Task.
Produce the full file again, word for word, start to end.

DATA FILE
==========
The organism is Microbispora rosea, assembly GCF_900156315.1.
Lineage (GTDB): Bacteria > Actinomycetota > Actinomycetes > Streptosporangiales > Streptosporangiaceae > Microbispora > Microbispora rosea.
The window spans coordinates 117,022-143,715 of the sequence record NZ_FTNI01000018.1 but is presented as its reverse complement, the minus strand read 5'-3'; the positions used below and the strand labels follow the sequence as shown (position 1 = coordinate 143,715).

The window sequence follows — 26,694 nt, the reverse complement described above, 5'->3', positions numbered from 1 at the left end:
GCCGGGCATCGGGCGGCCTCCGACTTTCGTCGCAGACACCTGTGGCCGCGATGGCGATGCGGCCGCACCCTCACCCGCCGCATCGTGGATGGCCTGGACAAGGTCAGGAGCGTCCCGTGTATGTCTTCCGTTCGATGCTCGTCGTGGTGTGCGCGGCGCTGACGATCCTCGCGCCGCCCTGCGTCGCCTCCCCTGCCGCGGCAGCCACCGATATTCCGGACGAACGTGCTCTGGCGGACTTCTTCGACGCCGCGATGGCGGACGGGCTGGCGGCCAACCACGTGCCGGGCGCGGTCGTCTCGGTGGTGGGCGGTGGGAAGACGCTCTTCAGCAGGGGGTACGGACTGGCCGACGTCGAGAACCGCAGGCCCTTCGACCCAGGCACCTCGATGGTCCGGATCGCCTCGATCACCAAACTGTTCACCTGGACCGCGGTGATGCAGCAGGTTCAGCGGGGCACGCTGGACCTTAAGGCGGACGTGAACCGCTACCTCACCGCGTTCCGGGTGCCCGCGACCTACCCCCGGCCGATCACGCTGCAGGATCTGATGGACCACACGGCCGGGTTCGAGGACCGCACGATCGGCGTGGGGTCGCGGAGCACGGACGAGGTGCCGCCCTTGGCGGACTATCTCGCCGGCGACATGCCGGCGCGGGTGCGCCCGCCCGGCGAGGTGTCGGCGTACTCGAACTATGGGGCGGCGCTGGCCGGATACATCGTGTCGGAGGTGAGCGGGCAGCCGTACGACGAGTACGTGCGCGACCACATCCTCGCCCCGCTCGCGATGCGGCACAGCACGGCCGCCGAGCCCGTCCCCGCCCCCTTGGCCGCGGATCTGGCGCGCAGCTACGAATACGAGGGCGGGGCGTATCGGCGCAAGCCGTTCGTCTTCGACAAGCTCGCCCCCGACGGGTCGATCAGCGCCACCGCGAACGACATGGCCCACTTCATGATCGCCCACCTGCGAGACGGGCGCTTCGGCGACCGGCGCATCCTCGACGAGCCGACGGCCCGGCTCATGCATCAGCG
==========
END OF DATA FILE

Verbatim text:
The organism is Microbispora rosea, assembly GCF_900156315.1.
Lineage (GTDB): Bacteria > Actinomycetota > Actinomycetes > Streptosporangiales > Streptosporangiaceae > Microbispora > Microbispora rosea.
The window spans coordinates 117,022-143,715 of the sequence record NZ_FTNI01000018.1 but is presented as its reverse complement, the minus strand read 5'-3'; the positions used below and the strand labels follow the sequence as shown (position 1 = coordinate 143,715).

The window sequence follows — 26,694 nt, the reverse complement described above, 5'->3', positions numbered from 1 at the left end:
GCCGGGCATCGGGCGGCCTCCGACTTTCGTCGCAGACACCTGTGGCCGCGATGGCGATGCGGCCGCACCCTCACCCGCCGCATCGTGGATGGCCTGGACAAGGTCAGGAGCGTCCCGTGTATGTCTTCCGTTCGATGCTCGTCGTGGTGTGCGCGGCGCTGACGATCCTCGCGCCGCCCTGCGTCGCCTCCCCTGCCGCGGCAGCCACCGATATTCCGGACGAACGTGCTCTGGCGGACTTCTTCGACGCCGCGATGGCGGACGGGCTGGCGGCCAACCACGTGCCGGGCGCGGTCGTCTCGGTGGTGGGCGGTGGGAAGACGCTCTTCAGCAGGGGGTACGGACTGGCCGACGTCGAGAACCGCAGGCCCTTCGACCCAGGCACCTCGATGGTCCGGATCGCCTCGATCACCAAACTGTTCACCTGGACCGCGGTGATGCAGCAGGTTCAGCGGGGCACGCTGGACCTTAAGGCGGACGTGAACCGCTACCTCACCGCGTTCCGGGTGCCCGCGACCTACCCCCGGCCGATCACGCTGCAGGATCTGATGGACCACACGGCCGGGTTCGAGGACCGCACGATCGGCGTGGGGTCGCGGAGCACGGACGAGGTGCCGCCCTTGGCGGACTATCTCGCCGGCGACATGCCGGCGCGGGTGCGCCCGCCCGGCGAGGTGTCGGCGTACTCGAACTATGGGGCGGCGCTGGCCGGATACATCGTGTCGGAGGTGAGCGGGCAGCCGTACGACGAGTACGTGCGCGACCACATCCTCGCCCCGCTCGCGATGCGGCACAGCACGGCCGCCGAGCCCGTCCCCGCCCCCTTGGCCGCGGATCTGGCGCGCAGCTACGAATACGAGGGCGGGGCGTATCGGCGCAAGCCGTTCGTCTTCGACAAGCTCGCCCCCGACGGGTCGATCAGCGCCACCGCGAACGACATGGCCCACTTCATGATCGCCCACCTGCGAGACGGGCGCTTCGGCGACCGGCGCATCCTCGACGAGCCGACGGCCCGGCTCATGCATCAGCG